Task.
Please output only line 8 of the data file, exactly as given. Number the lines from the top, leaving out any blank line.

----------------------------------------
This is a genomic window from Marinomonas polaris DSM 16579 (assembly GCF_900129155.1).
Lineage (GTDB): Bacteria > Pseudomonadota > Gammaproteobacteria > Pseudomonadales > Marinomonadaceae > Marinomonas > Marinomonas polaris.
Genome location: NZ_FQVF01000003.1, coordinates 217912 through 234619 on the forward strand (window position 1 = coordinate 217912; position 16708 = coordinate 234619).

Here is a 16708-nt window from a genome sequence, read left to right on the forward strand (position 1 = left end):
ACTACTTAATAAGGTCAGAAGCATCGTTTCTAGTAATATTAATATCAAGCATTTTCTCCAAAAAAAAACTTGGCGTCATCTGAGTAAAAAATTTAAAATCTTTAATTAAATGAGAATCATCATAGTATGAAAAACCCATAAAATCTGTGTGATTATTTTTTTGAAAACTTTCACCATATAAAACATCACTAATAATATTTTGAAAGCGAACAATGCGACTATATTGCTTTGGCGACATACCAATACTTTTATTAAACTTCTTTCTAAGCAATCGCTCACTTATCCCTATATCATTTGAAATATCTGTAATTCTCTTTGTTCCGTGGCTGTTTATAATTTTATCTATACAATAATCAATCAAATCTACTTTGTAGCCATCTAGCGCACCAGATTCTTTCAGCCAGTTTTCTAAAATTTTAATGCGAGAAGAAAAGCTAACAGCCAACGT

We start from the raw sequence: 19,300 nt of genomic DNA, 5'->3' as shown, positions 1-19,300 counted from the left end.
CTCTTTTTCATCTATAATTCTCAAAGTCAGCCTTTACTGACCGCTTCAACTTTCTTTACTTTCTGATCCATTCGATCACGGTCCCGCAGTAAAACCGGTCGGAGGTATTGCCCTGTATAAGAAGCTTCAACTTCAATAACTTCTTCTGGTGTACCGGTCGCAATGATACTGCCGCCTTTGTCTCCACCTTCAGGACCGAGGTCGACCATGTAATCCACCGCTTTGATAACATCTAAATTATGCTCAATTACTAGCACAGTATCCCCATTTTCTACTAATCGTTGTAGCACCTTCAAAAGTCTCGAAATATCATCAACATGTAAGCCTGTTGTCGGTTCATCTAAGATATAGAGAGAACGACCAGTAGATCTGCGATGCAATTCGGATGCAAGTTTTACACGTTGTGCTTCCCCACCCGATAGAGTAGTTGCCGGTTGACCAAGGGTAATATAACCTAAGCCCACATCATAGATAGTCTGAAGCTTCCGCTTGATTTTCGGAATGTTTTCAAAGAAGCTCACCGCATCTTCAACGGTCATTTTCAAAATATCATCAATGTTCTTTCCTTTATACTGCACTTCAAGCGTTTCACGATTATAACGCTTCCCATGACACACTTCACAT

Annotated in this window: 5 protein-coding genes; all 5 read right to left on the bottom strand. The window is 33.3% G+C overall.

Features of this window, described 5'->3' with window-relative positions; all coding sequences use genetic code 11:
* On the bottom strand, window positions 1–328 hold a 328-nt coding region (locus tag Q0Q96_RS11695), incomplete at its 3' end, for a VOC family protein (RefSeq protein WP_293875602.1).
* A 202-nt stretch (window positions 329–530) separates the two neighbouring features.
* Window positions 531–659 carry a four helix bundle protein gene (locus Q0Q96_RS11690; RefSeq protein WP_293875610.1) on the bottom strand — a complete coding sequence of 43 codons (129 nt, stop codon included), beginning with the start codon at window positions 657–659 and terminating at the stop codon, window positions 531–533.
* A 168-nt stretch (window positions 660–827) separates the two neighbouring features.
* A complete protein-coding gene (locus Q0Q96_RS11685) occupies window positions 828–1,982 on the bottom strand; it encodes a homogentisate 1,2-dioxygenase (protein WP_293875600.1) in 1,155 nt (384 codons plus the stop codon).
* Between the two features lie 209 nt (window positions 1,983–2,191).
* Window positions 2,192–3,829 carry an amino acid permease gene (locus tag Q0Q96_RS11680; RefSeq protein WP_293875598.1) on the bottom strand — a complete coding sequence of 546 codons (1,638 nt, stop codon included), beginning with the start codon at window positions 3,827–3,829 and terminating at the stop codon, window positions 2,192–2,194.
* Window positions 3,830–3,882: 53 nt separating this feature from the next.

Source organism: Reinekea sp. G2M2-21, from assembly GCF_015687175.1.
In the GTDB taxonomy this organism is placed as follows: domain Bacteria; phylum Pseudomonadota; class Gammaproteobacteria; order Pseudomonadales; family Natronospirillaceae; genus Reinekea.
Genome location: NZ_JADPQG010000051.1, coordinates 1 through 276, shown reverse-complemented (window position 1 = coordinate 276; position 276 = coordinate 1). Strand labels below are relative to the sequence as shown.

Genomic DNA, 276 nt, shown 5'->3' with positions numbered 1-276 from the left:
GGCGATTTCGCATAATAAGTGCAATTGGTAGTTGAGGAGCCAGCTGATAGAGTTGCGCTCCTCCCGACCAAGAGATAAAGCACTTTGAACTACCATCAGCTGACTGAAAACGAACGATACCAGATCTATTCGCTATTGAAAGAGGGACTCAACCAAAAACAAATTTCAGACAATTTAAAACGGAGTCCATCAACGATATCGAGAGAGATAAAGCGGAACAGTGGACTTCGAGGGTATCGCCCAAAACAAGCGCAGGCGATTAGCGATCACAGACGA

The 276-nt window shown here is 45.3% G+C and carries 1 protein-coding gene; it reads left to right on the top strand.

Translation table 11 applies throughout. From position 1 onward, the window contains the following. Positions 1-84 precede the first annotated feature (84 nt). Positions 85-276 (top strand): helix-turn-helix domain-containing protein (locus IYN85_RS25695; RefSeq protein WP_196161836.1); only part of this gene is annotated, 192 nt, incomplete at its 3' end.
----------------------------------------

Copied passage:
Annotated in this window: 5 protein-coding genes; all 5 read right to left on the bottom strand. The window is 33.3% G+C overall.